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Future of Embarcadero Freeway Divides San Francisco : Cityscape: Many call the quake-damaged structure ugly and want it razed. But a powerful group of merchants favors reopening it.


SAN FRANCISCO — When he looks at the elevated Embarcadero Freeway, Mayor Art Agnos sees an opportunity to tear down an aging eyesore and replace it with a sunken parkway that would more befit one of the most scenic parts of a most scenic city.

When Chinatown merchants look at Agnos' plan, all they see is red.

Agnos' proposal to raze the double-deck waterfront freeway, which has been closed to traffic and propped up with timbers since last October's earthquake, has renewed an old argument over what to do with a highway San Francisco never wanted but now may be unable to live without.

Merchants from the city's northeast corner--Fisherman's Wharf, North Beach and especially Chinatown--argue that the Embarcadero is essential to bring customers and commuters into the city.

Chinatown community leaders say they will illustrate their displeasure with the idea of losing the freeway by closing down their neighborhood shops Monday and flooding City Hall with protesters while the Board of Supervisors takes up the issue.

"It is the first time in 205 years of Chinese history in the United States that we've had any kind of protest or movement," said Rose Pak, blunt-talking spokeswoman for the Chinese Chamber of Commerce. "Shutting down business is a very strong political statement. It's unheard of."

She said 600 of Chinatown's 850 business owners had agreed by Thursday to close their doors from 1:30 to 4:30 p.m. Monday. She said this is a measure of how important the freeway is to merchants, who report an estimated 30% decline in customers since the highway was closed by the earthquake.

Agnos, supported by preservationists who never liked the freeway and newspaper editorial writers who have come to hate it, nonetheless plans to ask the state to replace the 65-foot-high freeway with a tree-lined boulevard that would reacquaint the city's Financial District with its historic waterfront.

"San Francisco has a once-in-a-lifetime opportunity--a chance to remove one of the worst blights on the face of any American city," he said in announcing his plan.

He has likened the freeway to a recalled automobile whose safety was called into question by the Oct. 17 Loma Prieta Earthquake.

"Now," he said, "San Francisco is faced with the choice of spending more money on a defective and hopelessly unsightly model or trading up for a new and improved version."

The existing model snakes off the west end of the San Francisco-Oakland Bay Bridge and slithers through a new forest of high-rise office towers that have slowly replaced the warehouses and wholesale fruit markets that once butted up against the city's northern waterfront.

Originally, the Embarcadero was intended to connect the Bay and Golden Gate bridges by running along the city's northeast shoreline--and coursing through such treasured areas as the Embarcadero, Fisherman's Wharf and the Marina.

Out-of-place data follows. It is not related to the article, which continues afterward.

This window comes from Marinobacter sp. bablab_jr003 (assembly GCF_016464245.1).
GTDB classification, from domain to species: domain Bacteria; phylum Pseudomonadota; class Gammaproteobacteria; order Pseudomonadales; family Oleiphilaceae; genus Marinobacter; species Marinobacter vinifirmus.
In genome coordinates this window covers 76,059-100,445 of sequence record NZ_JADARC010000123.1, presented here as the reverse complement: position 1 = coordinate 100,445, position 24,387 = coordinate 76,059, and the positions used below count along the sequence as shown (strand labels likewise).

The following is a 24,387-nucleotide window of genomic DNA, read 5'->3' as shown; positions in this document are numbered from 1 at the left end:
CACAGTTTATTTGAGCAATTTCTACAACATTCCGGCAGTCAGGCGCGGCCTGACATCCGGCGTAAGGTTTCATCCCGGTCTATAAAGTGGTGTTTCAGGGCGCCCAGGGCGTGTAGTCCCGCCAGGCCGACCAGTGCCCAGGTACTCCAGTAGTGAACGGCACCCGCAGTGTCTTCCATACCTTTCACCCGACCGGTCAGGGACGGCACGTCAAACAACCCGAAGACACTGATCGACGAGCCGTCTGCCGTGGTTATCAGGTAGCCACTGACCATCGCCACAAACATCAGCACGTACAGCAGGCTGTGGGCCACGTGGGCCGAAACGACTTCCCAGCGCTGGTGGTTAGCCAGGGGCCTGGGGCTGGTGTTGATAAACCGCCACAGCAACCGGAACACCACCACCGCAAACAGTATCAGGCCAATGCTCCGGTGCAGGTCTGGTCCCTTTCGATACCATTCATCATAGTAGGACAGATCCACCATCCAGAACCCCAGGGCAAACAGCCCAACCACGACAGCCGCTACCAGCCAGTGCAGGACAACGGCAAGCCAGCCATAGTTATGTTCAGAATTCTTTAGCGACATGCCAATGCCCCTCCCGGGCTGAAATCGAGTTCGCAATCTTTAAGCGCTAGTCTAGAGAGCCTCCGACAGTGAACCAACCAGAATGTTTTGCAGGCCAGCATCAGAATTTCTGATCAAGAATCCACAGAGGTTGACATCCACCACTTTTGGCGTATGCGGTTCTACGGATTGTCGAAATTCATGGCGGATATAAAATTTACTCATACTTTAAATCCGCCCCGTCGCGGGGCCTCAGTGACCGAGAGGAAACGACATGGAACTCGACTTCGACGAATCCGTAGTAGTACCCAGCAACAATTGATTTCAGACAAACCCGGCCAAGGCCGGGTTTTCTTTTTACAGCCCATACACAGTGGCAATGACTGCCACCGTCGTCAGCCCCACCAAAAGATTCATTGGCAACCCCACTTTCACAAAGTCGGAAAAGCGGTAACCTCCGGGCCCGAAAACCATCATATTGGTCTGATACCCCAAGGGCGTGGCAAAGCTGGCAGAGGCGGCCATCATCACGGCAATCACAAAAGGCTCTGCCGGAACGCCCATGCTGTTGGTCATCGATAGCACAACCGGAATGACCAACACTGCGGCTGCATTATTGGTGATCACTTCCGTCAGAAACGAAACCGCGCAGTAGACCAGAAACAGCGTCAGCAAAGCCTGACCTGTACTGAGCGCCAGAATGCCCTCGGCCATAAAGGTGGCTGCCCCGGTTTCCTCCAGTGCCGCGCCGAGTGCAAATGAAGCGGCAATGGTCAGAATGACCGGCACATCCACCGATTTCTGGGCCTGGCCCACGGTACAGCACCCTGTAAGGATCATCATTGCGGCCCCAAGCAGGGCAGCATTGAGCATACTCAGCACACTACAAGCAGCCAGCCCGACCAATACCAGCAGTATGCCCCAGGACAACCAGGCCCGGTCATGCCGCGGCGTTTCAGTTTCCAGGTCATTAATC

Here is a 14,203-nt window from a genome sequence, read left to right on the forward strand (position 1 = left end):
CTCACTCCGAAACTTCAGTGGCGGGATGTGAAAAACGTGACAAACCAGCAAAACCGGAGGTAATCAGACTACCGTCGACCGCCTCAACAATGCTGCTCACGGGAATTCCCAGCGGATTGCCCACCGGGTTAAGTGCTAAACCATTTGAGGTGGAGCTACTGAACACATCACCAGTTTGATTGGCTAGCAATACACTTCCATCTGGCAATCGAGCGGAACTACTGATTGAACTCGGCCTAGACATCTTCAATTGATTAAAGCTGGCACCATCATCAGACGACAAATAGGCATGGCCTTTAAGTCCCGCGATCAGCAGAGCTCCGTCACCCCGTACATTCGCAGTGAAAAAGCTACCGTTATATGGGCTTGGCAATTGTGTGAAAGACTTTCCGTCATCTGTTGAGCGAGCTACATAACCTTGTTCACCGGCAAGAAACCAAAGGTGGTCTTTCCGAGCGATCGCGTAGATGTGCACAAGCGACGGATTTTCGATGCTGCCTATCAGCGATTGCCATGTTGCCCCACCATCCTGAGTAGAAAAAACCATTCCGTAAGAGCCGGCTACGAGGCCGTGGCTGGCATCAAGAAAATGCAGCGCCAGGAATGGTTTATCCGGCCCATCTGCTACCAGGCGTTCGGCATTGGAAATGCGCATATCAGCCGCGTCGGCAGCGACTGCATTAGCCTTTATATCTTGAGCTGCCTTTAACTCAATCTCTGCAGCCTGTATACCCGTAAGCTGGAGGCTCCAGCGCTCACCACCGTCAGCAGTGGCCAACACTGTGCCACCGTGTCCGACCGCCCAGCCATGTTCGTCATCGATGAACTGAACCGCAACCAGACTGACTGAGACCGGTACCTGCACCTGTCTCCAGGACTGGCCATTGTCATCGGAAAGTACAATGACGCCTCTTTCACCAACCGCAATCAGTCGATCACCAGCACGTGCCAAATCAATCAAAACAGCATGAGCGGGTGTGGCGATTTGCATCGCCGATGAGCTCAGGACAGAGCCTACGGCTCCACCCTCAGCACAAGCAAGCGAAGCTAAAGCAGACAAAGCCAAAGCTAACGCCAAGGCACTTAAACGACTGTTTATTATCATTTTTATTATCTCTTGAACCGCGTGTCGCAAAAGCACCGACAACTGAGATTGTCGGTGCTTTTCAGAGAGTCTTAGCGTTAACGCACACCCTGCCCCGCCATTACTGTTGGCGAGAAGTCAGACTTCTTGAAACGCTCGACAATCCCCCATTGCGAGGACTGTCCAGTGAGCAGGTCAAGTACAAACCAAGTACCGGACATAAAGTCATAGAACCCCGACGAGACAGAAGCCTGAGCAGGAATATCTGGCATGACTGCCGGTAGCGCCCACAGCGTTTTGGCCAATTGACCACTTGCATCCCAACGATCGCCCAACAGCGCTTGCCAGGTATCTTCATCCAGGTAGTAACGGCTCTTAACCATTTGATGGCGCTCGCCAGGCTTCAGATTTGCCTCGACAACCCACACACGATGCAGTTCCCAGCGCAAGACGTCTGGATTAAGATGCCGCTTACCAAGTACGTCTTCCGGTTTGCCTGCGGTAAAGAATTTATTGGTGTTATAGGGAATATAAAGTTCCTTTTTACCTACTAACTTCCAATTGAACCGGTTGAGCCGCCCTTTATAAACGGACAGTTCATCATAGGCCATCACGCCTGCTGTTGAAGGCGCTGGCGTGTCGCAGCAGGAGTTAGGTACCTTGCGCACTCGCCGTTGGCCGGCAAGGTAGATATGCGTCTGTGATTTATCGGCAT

Public resistance in the 1950s stopped construction in mid-span, but what had already been built was allowed to open. Many San Franciscans have hated it ever since--for killing views of the bay, hiding the historic Ferry Building, and for just being a freeway.

San Franciscans have long resisted freeways, an attitude visible in any one of several unfinished projects--including sections of the Embarcadero Freeway itself--that curiously dead-end in mid-air.

Agnos' plan would make the Embarcadero Freeway a long off-ramp spilling traffic onto a wide, tree-lined boulevard. This surface-level road would slide underground in front of the Ferry Building, built in 1898 and once the busiest transit station in the United States, to accommodate ferry commuters and reintegrate the venerable structure into downtown.

An underground off-ramp would shunt some traffic to streets leading directly to Chinatown before the main road would resurface and connect with an existing waterfront street called The Embarcadero.

Agnos estimates the project would cost $120 million and take four years to construct. He said this is about 2 1/2 times the estimated cost of merely repairing the old freeway, a job that could be finished by the end of the year.

However, he said 86% of the cost of the new project--about $103 million--could come from the money Congress allocated to repair earthquake-damaged roads and freeways. Such funding would require federal approval, as well as the completion of detailed environmental review documents.

Critics of the plan contend an environmental review will find that the new expressway would jam traffic on side streets downtown and extend the lines of cars waiting to squeeze onto the Bay Bridge.

Those fears were supported by an independent consultant hired by the city, who estimated in a report released Thursday that the new expressway would be able to accommodate 25% fewer cars waiting to get on to the bridge. The excess would back up onto city streets.

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